What you need to know:
- Ms Ojweke starts her day at 3am to pick supplies and open shop by 4am.
- In Tanzania, women spend 3.5 times more minutes per day on unpaid care and domestic work than men.
- UNCTAD recommends creation of gender sensitive trade and employment policies.
On a typical day, Ms Margaret Nabeto, a farmer in Nessuit, Nakuru County, spends an hour to complete her domestic chores before engaging in any income-generating activity.
“I wake up at 6am every day to ensure I have cleaned the dishes and house and put everything in order by at least 7am before I embark on my farm work. I then milk my cows and deliver to buyers before I get back home to prepare breakfast for my family,” she says.
Kilometres away, the story is no different for Ms Hilda Ojweke, a florist in Nairobi.
In a somewhat reverse schedule from that of Ms Nabeto, Ms Ojweke starts her day at 3am to pick supplies and open shop by 4am because of the perishability of her commodities.
She stays on until 6pm and as soon as she is home, she engages in household chores before retiring at midnight.
Ms Nabeto and Ms Ojweke are a manifestation of how women utilise their time and how this directly contributes to gender inequalities in economic productivity.
United Nations Conference on Trade and Development (UNCTAD) is concerned that time constraints are imposing a double burden on women thereby pulling them away from taking advantage of opportunities generated by trade liberalisation and regional integration in the East African region.
“Women’s unpaid care and domestic work burden limits the number of hours they can devote to productive on-farm and off-farm activities, constrains their mobility and limits their access to market resources and information, in comparison to men,” states the UN entity in its East African Community Regional Integration: Trade and Gender Implications for 2018.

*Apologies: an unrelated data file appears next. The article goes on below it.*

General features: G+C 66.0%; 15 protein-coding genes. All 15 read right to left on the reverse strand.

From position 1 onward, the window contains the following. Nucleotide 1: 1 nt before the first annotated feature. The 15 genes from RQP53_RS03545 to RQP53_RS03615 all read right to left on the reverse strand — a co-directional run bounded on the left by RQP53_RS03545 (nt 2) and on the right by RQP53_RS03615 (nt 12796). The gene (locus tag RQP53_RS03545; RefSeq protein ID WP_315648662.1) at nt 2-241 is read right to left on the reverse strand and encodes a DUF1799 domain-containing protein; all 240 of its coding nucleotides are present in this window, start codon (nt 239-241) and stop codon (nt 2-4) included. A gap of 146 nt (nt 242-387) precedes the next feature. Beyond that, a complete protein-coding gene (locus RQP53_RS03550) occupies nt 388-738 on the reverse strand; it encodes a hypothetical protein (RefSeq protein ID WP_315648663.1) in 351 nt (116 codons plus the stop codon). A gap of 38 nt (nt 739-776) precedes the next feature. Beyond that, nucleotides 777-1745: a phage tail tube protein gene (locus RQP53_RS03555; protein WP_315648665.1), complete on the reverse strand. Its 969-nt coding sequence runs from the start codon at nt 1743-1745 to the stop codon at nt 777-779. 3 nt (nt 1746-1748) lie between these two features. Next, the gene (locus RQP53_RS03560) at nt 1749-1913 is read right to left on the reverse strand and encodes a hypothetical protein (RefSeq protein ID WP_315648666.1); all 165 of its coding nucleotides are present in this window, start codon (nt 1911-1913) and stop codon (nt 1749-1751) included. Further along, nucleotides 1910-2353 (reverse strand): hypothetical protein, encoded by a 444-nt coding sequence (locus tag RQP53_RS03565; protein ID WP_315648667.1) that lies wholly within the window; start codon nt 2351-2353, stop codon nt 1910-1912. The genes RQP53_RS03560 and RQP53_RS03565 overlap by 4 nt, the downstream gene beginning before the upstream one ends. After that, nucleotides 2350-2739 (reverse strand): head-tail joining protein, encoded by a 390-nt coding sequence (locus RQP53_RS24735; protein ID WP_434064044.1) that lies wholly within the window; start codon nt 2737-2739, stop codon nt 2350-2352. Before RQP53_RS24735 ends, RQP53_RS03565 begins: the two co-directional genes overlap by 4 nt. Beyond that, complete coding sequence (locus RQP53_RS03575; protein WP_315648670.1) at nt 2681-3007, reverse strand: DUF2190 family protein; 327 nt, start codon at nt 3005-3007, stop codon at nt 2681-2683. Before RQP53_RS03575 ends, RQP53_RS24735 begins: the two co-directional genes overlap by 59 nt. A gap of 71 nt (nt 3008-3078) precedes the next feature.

For example, in Tanzania, women spend 3.5 times more minutes per day on unpaid care and domestic work than men.
It is three times more minutes per day for women in Rwanda.
Uganda exhibits a more egalitarian picture with women spending 1.2 times more minutes per day on unpaid work than men.
To eliminate this inhibiting factor, UNCTAD recommends creation of gender sensitive trade and employment policies to help women close this gap in time-use patterns.
One way would be implementing Sustainable Development Goals (SDGs) in a gender-sensitive manner.
SDGs 1 and 2 which relate to ending poverty and hunger by 2030, are interlinked in terms of access to economic resources, basic services, land, technology and finance thus the East Africa states must address the obstacles faced by women therein to achieve gender equality, it advises.
“Gender-sensitive implementation of SDGs 1 and 2 would include increasing the female share of landholding and immovable property, bank or saving accounts, and permanent, managerial and professional jobs, as well as decreasing the female share of informal employment,” adds UNCTAD
Dr Agnes Abuom, a gender expert notes that the importance of counties investing in public day-care services for the rural women to untie their time to childcare.
“Men don’t bear the burden of raising children as women do. Unfortunately it takes their time away from productive work and county governments can help them by setting up day-care centres run by professionals,” she says.